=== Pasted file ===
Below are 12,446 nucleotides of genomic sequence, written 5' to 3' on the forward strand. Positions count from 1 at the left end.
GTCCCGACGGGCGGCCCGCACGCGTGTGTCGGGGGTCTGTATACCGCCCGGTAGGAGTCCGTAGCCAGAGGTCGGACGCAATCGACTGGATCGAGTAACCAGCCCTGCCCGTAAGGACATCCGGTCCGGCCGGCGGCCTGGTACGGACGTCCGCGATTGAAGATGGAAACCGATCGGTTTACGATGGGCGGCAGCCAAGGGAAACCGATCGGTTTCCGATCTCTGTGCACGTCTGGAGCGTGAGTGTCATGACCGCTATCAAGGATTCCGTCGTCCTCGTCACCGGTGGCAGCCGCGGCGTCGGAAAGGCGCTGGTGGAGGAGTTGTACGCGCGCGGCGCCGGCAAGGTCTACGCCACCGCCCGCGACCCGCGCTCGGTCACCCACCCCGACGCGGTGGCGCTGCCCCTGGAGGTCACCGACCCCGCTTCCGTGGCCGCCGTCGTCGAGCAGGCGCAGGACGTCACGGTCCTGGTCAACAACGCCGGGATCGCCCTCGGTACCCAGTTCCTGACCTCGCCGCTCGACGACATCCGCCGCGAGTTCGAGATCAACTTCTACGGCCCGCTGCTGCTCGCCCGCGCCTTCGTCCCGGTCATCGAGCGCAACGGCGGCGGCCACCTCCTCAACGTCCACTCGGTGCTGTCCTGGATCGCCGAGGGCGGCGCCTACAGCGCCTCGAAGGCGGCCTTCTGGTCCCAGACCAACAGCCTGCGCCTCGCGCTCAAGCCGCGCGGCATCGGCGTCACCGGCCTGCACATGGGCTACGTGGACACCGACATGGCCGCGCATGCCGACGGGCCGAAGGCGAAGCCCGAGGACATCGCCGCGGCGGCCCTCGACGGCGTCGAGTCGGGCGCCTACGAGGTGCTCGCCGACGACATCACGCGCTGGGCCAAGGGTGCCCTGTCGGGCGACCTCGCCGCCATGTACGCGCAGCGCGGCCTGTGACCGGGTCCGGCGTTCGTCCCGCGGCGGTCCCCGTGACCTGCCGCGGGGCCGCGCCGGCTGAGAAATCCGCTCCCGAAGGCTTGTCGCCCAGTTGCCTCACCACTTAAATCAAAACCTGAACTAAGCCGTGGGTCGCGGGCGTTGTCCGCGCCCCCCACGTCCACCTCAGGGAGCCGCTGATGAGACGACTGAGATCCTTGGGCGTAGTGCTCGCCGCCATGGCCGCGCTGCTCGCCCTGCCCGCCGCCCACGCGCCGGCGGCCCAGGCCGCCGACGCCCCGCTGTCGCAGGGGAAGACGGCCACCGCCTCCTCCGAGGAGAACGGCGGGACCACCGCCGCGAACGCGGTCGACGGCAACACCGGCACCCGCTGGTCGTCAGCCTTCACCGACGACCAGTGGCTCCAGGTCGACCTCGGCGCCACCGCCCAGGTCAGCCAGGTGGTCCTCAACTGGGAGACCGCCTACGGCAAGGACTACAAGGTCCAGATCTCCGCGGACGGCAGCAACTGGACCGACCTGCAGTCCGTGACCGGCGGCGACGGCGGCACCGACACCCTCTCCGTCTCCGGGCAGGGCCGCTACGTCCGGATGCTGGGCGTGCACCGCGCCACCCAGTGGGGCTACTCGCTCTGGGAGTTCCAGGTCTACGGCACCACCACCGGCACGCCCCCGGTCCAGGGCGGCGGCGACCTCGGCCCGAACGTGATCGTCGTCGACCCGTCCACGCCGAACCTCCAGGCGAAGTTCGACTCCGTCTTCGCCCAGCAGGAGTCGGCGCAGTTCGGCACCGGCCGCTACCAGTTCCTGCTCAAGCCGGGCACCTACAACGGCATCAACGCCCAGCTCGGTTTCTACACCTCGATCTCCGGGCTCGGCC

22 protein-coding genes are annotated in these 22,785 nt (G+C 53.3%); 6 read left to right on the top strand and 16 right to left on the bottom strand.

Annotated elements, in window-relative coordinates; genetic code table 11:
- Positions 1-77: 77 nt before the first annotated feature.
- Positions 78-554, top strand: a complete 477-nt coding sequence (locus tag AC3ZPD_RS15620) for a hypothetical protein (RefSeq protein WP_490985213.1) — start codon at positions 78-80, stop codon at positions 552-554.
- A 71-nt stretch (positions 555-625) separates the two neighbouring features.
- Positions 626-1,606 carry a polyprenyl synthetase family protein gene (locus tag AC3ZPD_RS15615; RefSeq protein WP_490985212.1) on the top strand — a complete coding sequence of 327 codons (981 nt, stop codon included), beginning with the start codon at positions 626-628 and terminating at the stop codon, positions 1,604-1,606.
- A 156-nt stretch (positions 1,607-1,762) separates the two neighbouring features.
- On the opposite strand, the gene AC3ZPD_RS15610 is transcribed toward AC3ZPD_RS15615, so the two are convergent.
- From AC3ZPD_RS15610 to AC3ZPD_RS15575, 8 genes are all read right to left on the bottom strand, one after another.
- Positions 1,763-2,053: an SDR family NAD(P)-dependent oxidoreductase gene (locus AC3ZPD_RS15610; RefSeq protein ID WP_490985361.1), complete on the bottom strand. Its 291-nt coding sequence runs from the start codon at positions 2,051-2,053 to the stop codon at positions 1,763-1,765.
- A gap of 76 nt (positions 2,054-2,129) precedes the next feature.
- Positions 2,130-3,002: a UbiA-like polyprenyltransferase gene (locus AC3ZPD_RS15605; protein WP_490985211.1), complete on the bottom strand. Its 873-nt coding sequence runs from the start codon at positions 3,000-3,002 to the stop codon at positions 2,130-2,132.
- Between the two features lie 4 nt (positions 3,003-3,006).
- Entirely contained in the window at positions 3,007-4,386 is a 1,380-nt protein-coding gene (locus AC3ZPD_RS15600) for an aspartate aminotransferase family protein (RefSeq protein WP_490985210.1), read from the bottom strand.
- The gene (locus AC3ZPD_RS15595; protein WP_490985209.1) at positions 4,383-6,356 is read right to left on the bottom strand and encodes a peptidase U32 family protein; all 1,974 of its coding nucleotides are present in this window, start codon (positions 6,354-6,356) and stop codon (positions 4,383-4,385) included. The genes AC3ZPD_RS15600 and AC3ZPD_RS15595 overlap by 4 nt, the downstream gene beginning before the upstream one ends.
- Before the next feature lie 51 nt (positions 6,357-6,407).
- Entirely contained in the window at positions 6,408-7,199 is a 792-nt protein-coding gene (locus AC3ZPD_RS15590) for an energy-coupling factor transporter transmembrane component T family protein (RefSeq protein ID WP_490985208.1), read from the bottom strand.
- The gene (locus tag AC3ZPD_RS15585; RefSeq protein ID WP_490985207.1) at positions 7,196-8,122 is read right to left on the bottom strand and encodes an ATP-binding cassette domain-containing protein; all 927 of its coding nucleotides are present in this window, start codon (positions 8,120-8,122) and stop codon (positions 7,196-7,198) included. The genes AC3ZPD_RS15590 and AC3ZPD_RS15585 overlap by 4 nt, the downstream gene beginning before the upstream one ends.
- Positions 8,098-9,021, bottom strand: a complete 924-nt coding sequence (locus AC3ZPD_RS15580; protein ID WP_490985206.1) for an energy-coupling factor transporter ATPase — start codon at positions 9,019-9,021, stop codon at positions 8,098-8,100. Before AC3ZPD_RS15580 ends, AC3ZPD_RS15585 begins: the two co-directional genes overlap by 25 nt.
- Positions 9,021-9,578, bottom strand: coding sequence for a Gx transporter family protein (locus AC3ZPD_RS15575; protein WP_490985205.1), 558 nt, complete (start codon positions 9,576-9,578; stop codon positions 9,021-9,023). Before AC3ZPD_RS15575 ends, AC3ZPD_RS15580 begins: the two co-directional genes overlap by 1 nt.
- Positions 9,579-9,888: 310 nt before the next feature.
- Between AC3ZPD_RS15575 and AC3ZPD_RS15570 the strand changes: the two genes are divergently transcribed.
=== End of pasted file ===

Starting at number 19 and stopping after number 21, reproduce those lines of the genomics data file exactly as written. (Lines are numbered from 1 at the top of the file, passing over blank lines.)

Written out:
- Entirely contained in the window at positions 6,408-7,199 is a 792-nt protein-coding gene (locus AC3ZPD_RS15590) for an energy-coupling factor transporter transmembrane component T family protein (RefSeq protein ID WP_490985208.1), read from the bottom strand.
- The gene (locus tag AC3ZPD_RS15585; RefSeq protein ID WP_490985207.1) at positions 7,196-8,122 is read right to left on the bottom strand and encodes an ATP-binding cassette domain-containing protein; all 927 of its coding nucleotides are present in this window, start codon (positions 8,120-8,122) and stop codon (positions 7,196-7,198) included. The genes AC3ZPD_RS15590 and AC3ZPD_RS15585 overlap by 4 nt, the downstream gene beginning before the upstream one ends.
- Positions 8,098-9,021, bottom strand: a complete 924-nt coding sequence (locus AC3ZPD_RS15580; protein ID WP_490985206.1) for an energy-coupling factor transporter ATPase — start codon at positions 9,019-9,021, stop codon at positions 8,098-8,100. Before AC3ZPD_RS15580 ends, AC3ZPD_RS15585 begins: the two co-directional genes overlap by 25 nt.